I think that bird,
Or mutant animal
Is driving me mad.
Disrupting the night.
The whispering breeze
through the branches and
between the houses.
You could hear it circle,
if it weren’t for that
the crickets’ serenade
stuck on one note.
the familiar hum
of a distant train
riding the rails.
I just want
Since we moved from IL in 1996, we’ve lived in the South. First in AZ, where you could comfortably begin getting in your pool in March.
We either had a pool at our apartment, or we ventured to our dear friends house where we hung out and swam all day.
Then we moved to Texas. Again, pool at the apartment. And now a community pool.
As we sat alongside our pool today, I realized that I’ve gone through all of the pool phases.
Toddlers. They jump, pour, and splash. Typically protected with swim rings and swim diaper.
Adventurers. They want to jump into your arms. Over. And over. And over. Just dunk yourself, you’re getting wet.
Play with me. Brothers are too big and swim in the deep end. Floaties or not, he’s just not ready. So you play catch, monkey crawl, and other goofy things.
Independence. They’ve made a friend. Can I swim over there? You let them but watch like a hawk.
Relaxation. He can swim with his brothers. I’m officially boring. Now I can read and just relax. Am I watching? Heck yes. But I’m not too worried.
Do I miss those days? The toddler, needy days. Sometimes. But I really like having adult conversations with them.
It just means my pool days are almost numbered.
I have talked to you about your death
More than anyone else.
It’s true what they say,
You can’t talk about it.
I mean, how do you say it?
My friend is dead.
Because what do you say?
We are so programmed.
My first thought is always,
Do they really go to hell?
It’s no wonder
We have no words.
No one should go to hell
After living a lifetime there.
I’ve learned from you
That you didn’t go to hell.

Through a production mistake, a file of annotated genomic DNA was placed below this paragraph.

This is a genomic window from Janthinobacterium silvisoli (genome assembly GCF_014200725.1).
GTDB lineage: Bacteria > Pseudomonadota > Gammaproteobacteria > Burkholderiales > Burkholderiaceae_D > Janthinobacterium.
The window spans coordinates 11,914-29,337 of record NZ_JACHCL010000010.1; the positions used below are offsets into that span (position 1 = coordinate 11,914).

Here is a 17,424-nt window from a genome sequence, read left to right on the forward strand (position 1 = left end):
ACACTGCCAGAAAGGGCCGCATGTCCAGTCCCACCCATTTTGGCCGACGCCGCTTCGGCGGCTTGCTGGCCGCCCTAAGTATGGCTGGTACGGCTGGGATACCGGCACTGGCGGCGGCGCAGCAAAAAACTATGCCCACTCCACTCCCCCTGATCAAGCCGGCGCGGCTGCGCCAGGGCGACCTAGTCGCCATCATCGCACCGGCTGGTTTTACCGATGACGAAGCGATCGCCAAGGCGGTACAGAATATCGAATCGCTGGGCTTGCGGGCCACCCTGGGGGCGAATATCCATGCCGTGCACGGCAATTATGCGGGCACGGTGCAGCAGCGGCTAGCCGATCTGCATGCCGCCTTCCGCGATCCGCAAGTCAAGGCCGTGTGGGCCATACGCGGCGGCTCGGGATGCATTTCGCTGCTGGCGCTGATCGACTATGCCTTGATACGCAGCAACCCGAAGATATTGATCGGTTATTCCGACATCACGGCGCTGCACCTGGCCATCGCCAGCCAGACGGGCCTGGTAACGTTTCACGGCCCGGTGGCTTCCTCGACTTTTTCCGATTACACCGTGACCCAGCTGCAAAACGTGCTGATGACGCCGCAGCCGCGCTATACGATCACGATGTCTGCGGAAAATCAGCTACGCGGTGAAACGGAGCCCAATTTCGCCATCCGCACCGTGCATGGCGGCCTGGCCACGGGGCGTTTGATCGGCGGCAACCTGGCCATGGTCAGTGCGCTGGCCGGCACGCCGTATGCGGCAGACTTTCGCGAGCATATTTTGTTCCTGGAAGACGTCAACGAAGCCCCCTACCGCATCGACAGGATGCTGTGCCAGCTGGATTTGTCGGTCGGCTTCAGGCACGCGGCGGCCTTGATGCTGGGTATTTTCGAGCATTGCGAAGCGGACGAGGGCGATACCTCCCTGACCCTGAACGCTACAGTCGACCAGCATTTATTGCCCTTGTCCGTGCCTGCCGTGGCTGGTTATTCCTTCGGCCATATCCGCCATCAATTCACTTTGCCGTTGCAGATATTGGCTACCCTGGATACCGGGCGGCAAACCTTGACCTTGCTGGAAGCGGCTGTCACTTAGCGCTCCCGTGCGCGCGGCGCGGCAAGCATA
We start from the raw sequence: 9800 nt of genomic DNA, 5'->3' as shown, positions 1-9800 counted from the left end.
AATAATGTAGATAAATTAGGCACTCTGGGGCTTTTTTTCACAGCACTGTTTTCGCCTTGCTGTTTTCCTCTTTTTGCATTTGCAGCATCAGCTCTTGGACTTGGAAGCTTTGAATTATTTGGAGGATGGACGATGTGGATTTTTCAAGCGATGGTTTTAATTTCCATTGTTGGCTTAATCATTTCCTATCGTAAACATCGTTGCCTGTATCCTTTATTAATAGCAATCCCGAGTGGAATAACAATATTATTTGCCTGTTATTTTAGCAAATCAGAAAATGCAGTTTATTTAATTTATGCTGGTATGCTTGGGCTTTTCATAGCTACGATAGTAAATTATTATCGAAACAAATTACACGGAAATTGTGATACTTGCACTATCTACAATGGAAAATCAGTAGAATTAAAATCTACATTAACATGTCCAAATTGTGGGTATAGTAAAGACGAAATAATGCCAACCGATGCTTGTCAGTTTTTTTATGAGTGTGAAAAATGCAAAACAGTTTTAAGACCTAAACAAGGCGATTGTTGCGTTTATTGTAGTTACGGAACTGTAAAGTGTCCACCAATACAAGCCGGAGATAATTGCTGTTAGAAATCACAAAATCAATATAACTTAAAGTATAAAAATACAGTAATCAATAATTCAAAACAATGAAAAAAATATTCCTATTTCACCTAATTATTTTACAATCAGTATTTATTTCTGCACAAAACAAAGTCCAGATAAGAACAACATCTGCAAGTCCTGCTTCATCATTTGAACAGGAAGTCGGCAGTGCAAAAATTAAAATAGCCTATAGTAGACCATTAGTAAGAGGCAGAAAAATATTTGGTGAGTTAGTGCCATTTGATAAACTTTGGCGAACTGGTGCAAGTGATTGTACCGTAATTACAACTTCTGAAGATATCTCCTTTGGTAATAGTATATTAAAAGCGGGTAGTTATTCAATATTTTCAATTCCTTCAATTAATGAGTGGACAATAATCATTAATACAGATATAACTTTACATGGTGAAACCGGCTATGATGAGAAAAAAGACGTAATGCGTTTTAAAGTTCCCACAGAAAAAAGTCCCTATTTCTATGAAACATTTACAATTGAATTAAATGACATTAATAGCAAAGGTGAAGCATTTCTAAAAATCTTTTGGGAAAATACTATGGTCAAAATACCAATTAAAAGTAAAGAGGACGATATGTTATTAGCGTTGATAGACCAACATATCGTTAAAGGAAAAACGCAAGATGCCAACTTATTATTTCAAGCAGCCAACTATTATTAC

Your spirit went with the rest,
Wherever you find peace.
Us survivors though,
We need to start talking.
Find the words,
So we can find peace too.
In the end,
That’s what you wanted for us all.
National Suicide Prevention Lifeline:
http://www.suicidepreventionlifeline.org 1-800-273-TALK (8255)
Helpguide.org Suicide Prevention: How to Help Someone Who is Suicidal
American Association of Suicidology: Survivors of Suicide Fact Sheet
American Foundation for Suicide Prevention: Coping with Suicide Loss
I wish you could see
The dancing spirits:
Twinkles of light,
Darting like hummingbirds,
Teasing and taunting.
Seen daily as a child.
Free from dangers,
Aware and listening.
Now, an occasional blessing.
Some days, just a few.
Others, it’s a party:
Dancing twinkles of light.
How I wish you could see.
Empty spaces, where adventures abound,
Memories hold significance,
And secrets linger awaiting discovery
Look at a woman, there’s mystery,
Beauty, life, nurturing, love
But what of her empty spaces, her secrets
The shadows along her neck
Where she nuzzled her husband during intimate evenings
Between her motherly bosom
Where she nourished and comforted her children
The openness of her arms
Where she hugs those who matter most
Between her sometimes stiff fingers
Where the truth of her labors reside
Between her toes, ankles, and knees
Where the frustrations of life dissipate with a good run
The vastness of her soul
Where she wagers to save the world whether they realize it or not